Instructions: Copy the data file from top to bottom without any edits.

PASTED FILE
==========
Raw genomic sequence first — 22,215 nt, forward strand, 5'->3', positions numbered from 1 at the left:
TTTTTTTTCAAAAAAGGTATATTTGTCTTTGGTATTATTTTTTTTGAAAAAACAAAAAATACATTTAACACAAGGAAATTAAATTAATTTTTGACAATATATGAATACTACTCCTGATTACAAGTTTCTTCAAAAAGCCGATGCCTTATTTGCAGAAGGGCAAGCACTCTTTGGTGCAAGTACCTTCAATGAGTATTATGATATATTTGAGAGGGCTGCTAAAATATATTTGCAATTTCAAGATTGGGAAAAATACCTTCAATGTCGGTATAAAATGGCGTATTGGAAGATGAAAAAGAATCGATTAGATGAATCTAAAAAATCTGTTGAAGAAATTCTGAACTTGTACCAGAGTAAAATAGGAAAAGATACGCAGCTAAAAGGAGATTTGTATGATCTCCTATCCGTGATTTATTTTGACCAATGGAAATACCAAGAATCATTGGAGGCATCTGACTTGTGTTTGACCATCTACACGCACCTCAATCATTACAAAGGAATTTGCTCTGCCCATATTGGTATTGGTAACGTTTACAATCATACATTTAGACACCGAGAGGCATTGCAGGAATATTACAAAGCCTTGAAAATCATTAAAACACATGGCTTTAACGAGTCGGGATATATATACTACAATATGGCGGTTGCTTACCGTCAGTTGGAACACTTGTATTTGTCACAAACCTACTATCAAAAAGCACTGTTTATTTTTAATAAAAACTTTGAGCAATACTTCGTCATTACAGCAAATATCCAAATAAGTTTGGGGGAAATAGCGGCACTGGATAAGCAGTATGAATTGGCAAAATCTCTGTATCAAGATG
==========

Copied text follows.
Raw genomic sequence first — 22,215 nt, forward strand, 5'->3', positions numbered from 1 at the left:
TTTTTTTTCAAAAAAGGTATATTTGTCTTTGGTATTATTTTTTTTGAAAAAACAAAAAATACATTTAACACAAGGAAATTAAATTAATTTTTGACAATATATGAATACTACTCCTGATTACAAGTTTCTTCAAAAAGCCGATGCCTTATTTGCAGAAGGGCAAGCACTCTTTGGTGCAAGTACCTTCAATGAGTATTATGATATATTTGAGAGGGCTGCTAAAATATATTTGCAATTTCAAGATTGGGAAAAATACCTTCAATGTCGGTATAAAATGGCGTATTGGAAGATGAAAAAGAATCGATTAGATGAATCTAAAAAATCTGTTGAAGAAATTCTGAACTTGTACCAGAGTAAAATAGGAAAAGATACGCAGCTAAAAGGAGATTTGTATGATCTCCTATCCGTGATTTATTTTGACCAATGGAAATACCAAGAATCATTGGAGGCATCTGACTTGTGTTTGACCATCTACACGCACCTCAATCATTACAAAGGAATTTGCTCTGCCCATATTGGTATTGGTAACGTTTACAATCATACATTTAGACACCGAGAGGCATTGCAGGAATATTACAAAGCCTTGAAAATCATTAAAACACATGGCTTTAACGAGTCGGGATATATATACTACAATATGGCGGTTGCTTACCGTCAGTTGGAACACTTGTATTTGTCACAAACCTACTATCAAAAAGCACTGTTTATTTTTAATAAAAACTTTGAGCAATACTTCGTCATTACAGCAAATATCCAAATAAGTTTGGGGGAAATAGCGGCACTGGATAAGCAGTATGAATTGGCAAAATCTCTGTATCAAGATG